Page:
( :rolleyes: :rolleyes: :rolleyes: )

Rolleyes notwithstanding, I’m willing to bet my last nickel that neither the protesters nor Ms. Klein are advocating socialism in the mold of the USSR.

Aren’t they touring with Green Day?

I am pretty sure that Red is Green.

No need for the roll-eyes. Indeed it wasn’t, or if it was, it wasn’t socialism of the tendency that Klein, the holder of the sign mentioned, and others (like me) support. What it was depends on whom you ask. Trotskyists/Trotskyites, for example, use terms like “Degenerated/Deformed Workers’ State.” There are many others.

You’re quite right. A great many different tendencies fall under the umbrella term “socialism.”

Once again, buried in all those words in the OP lies the central assumption:

“Naomi Klein recently published a book called This Changes Everything: Capitalism vs. the Climate. She has a decent amount of influence on the left, for better or for worse. The same basic sentiment, that capitalism is inherently unfriendly to the environment, and socialism inherently friendlier, can be seen popping up in this forum with decent frequency as well.”

Emphasis added. I’d like to see a cite for that before we launch off into a debate about a strawman. And lets also keep in mind that the term "socialism’ can vary in meaning widely depending on the context. It means one thing when Americans use it, but something rather different in Europe. Kinda like “liberal”.

Forgive my cynicism, but too many people use the word “Socialism” to mean the fantasy of eliminating the profit motive and having a society where the common good is everyone’s goal as we all join hands and sing “Kumbaya”. One can imagine anything working and being an unqualified good if you handwave the details and ignore history, up to and including the triumph of the Master Race. By the same token, “Capitalism” is often used as a shorthand for a sort of demonized caricature of free-market industrialism, such as depicted on The Simpsons.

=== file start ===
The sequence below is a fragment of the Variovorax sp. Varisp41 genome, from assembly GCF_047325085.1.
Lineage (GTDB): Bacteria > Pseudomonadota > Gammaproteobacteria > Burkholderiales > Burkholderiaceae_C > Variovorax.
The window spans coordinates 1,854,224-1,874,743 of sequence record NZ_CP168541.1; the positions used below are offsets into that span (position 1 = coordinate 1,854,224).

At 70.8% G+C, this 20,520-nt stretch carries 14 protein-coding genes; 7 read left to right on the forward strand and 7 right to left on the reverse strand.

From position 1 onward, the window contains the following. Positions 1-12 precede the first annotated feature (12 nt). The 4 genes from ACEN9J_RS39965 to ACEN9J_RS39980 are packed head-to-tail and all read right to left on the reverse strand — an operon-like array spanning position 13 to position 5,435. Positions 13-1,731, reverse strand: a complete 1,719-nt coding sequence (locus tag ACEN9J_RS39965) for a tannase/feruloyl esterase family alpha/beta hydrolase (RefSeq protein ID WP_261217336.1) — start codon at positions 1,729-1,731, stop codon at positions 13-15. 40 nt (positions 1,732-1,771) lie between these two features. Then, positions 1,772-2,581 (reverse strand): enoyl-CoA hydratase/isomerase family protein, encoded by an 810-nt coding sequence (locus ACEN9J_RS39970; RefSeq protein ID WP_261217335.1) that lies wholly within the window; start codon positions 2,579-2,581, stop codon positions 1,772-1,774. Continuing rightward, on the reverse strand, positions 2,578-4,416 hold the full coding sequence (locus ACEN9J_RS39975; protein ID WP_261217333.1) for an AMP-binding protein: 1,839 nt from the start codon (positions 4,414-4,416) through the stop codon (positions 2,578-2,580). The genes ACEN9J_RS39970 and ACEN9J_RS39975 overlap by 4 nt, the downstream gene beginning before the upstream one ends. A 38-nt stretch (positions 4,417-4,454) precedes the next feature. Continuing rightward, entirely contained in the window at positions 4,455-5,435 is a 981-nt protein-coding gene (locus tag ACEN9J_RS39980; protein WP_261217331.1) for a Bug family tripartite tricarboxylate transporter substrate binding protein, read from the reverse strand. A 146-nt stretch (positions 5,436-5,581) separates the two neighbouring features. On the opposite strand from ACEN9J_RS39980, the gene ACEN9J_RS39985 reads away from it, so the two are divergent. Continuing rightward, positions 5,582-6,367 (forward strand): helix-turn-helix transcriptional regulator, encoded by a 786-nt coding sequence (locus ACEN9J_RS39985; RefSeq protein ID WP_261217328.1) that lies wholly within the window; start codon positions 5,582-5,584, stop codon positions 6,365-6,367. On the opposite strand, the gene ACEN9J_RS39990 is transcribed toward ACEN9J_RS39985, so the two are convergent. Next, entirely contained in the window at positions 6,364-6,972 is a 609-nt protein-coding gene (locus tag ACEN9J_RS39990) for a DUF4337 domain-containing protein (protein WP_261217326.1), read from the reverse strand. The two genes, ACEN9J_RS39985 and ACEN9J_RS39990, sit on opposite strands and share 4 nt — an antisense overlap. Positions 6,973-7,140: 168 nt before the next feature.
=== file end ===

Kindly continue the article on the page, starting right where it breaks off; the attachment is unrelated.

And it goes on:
If this isn’t what the OP intended, my apologies; but the words “Capitalism”, “Socialism”, and “Communism” have been used by so many people to mean so many different things that they’re near-useless without a detailed qualifying statement of just what exactly the user intends them to mean.

I am virtually certain that Klein provides something like that qualifying statement, given that she’s pretty far from the politically-ignorant situation you describe in the first paragraph.

The USA has learned that cleaning up pollution is more expensive than not creating the pollution. Unfortunately, other nations haven’t learned that, and must go through the learning process.

While true, I’m not sure that many haven’t learned that reducing pollution in general is a worthwhile goal.

The Great Satan to modern movement conservatives isn’t the Kremlin, it’s the EPA. It’s regulation, it’s government itself.

The EPA is why there have been fewer extinctions in North America than there would otherwise be, why acid rain has diminished, why rivers rarely catch fire now. And to the GOP, that’s terrible.

In the political language of the USA today, “Capitalism” EXACTLY means environmental destruction and worse public health, and “Socialism” EXACTLY means health and environmental regulation.

Now, wait, you say, foolsguinea, those aren’t exact identities. You’re hurting your argument by creating a straw man.

Eh, no. I’m from GOP country. When they complain about government and regulation, it’s environmental laws that really get some of them going. To these clowns, freedom means doing what they want, damn the consequences.

So Uncle Joe’s “Red” might not have been Green, but in the USA today, what is called socialist is pretty much Green.

While foolsguinea might be exaggerating a bit, I will note that my Representative to Congress ® sent out an end-of-year bragging letter in which two of his biggest claims were that he took action to defend the purity of the Great Lakes and that he helped defund the EPA to its pre-2000 level.
The Cognitive Dissonance is strong with this one.

It’s not just that it’s about demonizing Capitalism, it’s also that there are a number of misconceptions about economics that are very popularly-held.

For example that economic growth is just a requirement of greedy tycoons, and that a growing economy necessarily involves more harm to the environment.

Under these kinds of premises, and, as you allude, not thinking too hard about what socialism would actually mean, the argument would make a kind of sense.

Not necessarily. Without knowing specifically what was defunded, how can one determine whether it was detrimental or not? You seem to be assuming that any and all funding of the EPA is necessary and good. Knowing government (or any large organization, for that matter), I would be shocked if there wasn’t fat that couldn’t be cut.